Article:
The Gold Standard Mentality and the Great Depression

By Nicolás Cachanosky
It is a common argument that the gold standard was one of the reasons of the Great Depression. The Federal Reserve, it is argued, was unable to follow an optimal monetary policy, with its hands tied with the gold standard regime. However, as Timberlake (2008, p. 304) argues, the gold standard “ended forever at the time the United States became belligerent in World War I.” A gold standard and a managed gold standard are two different systems. A gold standard governed by the market does not require management. Nonetheless, the idea that the gold standard played a major role in causing the Great Depression still persists. The argument constructs on the line that even if the rules of the gold standard were not in place, the mentality of the gold standard was till dominant. Thus, it was not the gold standard, but the gold standard mentality that led monetary policy astray. Eichengreen and Temin (2002, p. 185), for instance, argue in this way. Their argument is that “the mentality of the gold standard was integral to the ideology of those segments of society that controlled economic policies, including central bankers and national politicians in Europe and the United States. This mentality […] shaped their interpretation of the Depression and led them to maintain policies that intensified the economic slump.” If gold standard was not in place, then it is hard to see how one of the major reasons of the Great Depression can be attached to a monetary regime that in fact had been out of practice for quite a few years. Furthermore, the gold standard as a monetary institution presupposes peaceful interaction between individuals. The gold standard, like the market, is not prepared to work efficiently in the context of a world war. But, what about the presence of the ‘gold standard mentality’ as cause of the Great Depression? Was it true, in fact, that that was the case, or that monetary policy was conducted differently due to the ‘gold standard mentality’? It is not so clear, either, that that was the case in the years leading up to the Great Depression. Anderson (1949, pp. 133-134) compares the 1920s with the World War I period. Between 1922 and 1928 deposits increased by $13,500,000,000 and loans and investments of the same banks by $14,500,000,000. The deposits and loans and investment during World War I were $5,835,000,000 and $7,056,000,000 respectively. It is hard to argue that such difference between the 1920’s and the World War I period was just market needs, and there was no excess of money supply. However, if money supply was growing too much, why was there an inflow of gold to the United States during this period rather than a loss of gold through adverse clearing? There are different factors that affect the stock of gold in a country: (1) exports of gold, (2) imports of gold, (3) gold production, (4) industrial use and (5) net clearing with other central banks. Not all changes in the stock of gold respond to the relationship between banks (for example, changes in the production of gold). Even though some gold inflow from debtors to the United States was expected for this period, Gresham’s Law was a main driver for the gold movement to the United States during the 1920s. Most of the European countries had to restrict gold convertibility during the World War I and expand their monetary supply to finance the cost of war. Gold was taken to the United States, rather than saved in European banks, because the convertibility in the former country was still fixed and known, while in European countries the expectation was that one will have to suffer a monetary loss. Individuals would not use gold to pay their debts in England or France, but use the banknotes printed by European central banks. Gold was safer in the United State, where it could be redeemed in the future at face value without, as was the case with European banknotes, suffering a discount. Gold was piling up for reasons other than the gold standard correction mechanisms of adverse clearing. This excess of gold in the United States would have been corrected if other major economies returned to the gold standard. According to Anderson (1949, p. 143), there were two peaks of gold, one in 1924 and the second one in 1927. In between, the Dowes Plan resulted in outflow of gold. The gold stock in the United States in the 1920s, then, can be divided into two large groups: gold stock for monetary uses; and, gold being held for safe-keeping in the United States due to the breakdown of the gold standard in other countries. Had a gold standard mentality in fact been in place, then these two stocks of gold would not have been merged in domestic monetary policy in the first place. Certainly, to get a precise distinction of how much gold belongs to one group and how much to the other is difficult. But one can go on to ignore the difference and use the excess of gold stock to expand money supply. The monetary policy during the 1920s was in fact in opposition to a ‘gold standard mentality.’ If the gold standard mentality was present and as strong as sometimes is suggested, then the monetary policy of this period should have been much more conservative by trying to differentiate the two gold stocks: gold stock for monetary purposes, and gold stock due to the effects of Gresham’s Law. But if there was no gold standard mentality during the 1920s, then it is hard to imagine a sudden conversion to gold standard mentality in during the Great Depression.Nicolas Cachanosky is a doctoral student in economics at Suffolk University, as well as a previous Sound Money Essay Contest winner.Anderson, B. M. (1949). Economics And The Public Welfare (1980th ed.). Indianapolis: Liberty Fund. Eichengreen, B., & Temin, P. (2000). The Gold Standard and the Great Depression. Contemporary European History, 9(2), 183-207. Timberlake, R. H. (2008). The Federal Reserve’s Role in the Great Contraction and the Subprime Crisis. Cato Journal, 28(2), 303-312. Photo Credit: www.austinreport.com/WordPress/archives/2572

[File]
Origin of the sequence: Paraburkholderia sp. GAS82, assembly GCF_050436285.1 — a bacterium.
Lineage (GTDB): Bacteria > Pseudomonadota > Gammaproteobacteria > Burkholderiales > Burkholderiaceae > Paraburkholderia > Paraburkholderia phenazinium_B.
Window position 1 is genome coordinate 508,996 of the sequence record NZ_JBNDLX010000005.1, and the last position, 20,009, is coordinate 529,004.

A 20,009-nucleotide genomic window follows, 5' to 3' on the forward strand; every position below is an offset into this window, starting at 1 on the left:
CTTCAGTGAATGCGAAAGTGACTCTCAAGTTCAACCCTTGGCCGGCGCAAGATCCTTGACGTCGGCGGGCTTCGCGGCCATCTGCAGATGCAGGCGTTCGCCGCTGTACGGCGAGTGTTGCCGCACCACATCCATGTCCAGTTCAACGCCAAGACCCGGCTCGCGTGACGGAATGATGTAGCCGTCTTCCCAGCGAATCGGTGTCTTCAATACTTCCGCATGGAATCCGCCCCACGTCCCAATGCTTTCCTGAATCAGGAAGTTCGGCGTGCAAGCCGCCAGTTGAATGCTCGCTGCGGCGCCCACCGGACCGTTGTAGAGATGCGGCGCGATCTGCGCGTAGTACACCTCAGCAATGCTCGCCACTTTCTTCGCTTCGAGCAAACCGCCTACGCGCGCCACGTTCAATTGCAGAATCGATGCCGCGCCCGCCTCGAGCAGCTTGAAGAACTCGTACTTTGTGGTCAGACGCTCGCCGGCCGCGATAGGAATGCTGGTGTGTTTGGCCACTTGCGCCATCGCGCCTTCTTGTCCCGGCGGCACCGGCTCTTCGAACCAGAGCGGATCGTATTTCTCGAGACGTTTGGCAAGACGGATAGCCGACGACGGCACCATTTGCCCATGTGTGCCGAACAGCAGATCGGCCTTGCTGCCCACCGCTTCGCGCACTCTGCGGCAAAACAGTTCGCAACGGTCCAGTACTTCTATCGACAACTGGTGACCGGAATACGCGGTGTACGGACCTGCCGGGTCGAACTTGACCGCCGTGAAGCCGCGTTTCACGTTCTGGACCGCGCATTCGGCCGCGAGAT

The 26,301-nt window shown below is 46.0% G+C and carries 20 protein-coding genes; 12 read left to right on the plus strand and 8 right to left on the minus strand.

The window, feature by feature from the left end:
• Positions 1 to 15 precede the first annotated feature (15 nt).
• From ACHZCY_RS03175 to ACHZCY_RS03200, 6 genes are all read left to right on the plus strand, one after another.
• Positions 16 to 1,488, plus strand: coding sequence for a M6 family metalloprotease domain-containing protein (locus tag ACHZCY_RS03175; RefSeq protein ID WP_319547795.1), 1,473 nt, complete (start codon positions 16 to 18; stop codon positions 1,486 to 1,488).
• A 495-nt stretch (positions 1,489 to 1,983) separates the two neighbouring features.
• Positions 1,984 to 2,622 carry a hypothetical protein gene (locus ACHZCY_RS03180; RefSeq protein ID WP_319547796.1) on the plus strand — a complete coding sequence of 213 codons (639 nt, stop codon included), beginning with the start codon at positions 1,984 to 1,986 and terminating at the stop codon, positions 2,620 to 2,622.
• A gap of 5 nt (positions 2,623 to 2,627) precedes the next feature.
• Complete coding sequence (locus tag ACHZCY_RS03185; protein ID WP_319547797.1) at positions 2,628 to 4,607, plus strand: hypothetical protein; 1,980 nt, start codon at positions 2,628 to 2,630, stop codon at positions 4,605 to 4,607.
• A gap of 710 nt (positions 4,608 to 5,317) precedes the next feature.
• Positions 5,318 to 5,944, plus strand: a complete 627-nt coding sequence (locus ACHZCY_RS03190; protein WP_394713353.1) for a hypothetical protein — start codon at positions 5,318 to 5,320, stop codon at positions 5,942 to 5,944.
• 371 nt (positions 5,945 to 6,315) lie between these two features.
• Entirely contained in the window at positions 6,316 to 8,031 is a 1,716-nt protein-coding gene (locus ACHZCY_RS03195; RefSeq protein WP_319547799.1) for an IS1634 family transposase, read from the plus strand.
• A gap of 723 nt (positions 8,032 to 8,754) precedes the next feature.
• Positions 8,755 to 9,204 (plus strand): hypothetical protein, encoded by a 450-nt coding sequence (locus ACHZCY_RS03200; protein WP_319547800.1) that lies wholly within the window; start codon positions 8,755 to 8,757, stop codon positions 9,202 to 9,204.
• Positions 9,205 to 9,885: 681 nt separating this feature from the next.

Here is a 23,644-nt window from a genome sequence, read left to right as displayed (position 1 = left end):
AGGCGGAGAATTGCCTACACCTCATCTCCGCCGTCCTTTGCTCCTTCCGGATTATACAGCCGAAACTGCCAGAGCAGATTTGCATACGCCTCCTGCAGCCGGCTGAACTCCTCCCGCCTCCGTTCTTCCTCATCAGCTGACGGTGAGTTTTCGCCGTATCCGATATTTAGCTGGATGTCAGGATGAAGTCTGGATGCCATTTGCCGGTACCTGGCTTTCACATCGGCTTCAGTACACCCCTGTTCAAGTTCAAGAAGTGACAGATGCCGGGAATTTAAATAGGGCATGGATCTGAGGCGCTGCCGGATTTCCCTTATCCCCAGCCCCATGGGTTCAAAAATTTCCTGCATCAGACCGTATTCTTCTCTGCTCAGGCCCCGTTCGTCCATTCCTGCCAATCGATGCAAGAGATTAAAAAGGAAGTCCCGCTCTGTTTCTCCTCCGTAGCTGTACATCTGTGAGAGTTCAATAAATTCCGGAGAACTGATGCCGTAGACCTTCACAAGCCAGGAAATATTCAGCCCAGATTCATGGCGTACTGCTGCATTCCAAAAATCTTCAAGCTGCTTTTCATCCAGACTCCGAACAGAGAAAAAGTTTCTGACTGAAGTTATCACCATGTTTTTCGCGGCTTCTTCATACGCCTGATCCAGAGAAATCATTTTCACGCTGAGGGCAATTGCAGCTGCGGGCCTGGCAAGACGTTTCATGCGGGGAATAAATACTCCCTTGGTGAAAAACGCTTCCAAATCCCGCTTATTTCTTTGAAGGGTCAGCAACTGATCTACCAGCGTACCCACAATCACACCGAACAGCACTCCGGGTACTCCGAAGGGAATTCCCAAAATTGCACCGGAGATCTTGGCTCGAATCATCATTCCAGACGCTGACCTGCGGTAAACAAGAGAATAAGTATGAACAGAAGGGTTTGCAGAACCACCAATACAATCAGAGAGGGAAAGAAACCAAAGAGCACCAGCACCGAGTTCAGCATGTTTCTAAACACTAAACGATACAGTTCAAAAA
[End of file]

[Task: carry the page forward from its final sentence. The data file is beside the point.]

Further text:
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Nicolás Cachanosky

Nicolás Cachanosky is an Assistant Professor of Economics at Metropolitan State University of Denver. With research interests in monetary economics and macroeconomics, much of his recent work has focused on incorporating aspects of financial duration into traditional business cycle models. He has published articles in scholarly journals, including the Quarterly Review of Economics and Finance, Review of Financial Economics, and Journal of Institutional Economics. He is co-editor of the journal Libertas: Segunda Época. His popular works have appeared in La Nación (Argentina), Infobae (Argentina), and Altavoz (Peru).

Cachanosky earned his M.S. and Ph.D. in Economics at Suffolk University, his M.A. in Economics and Political Sciences at Escuela Superior de Economía y Administración de Empresas, and his Licentiate in Economics at Pontificia Universidad Católica Argentina.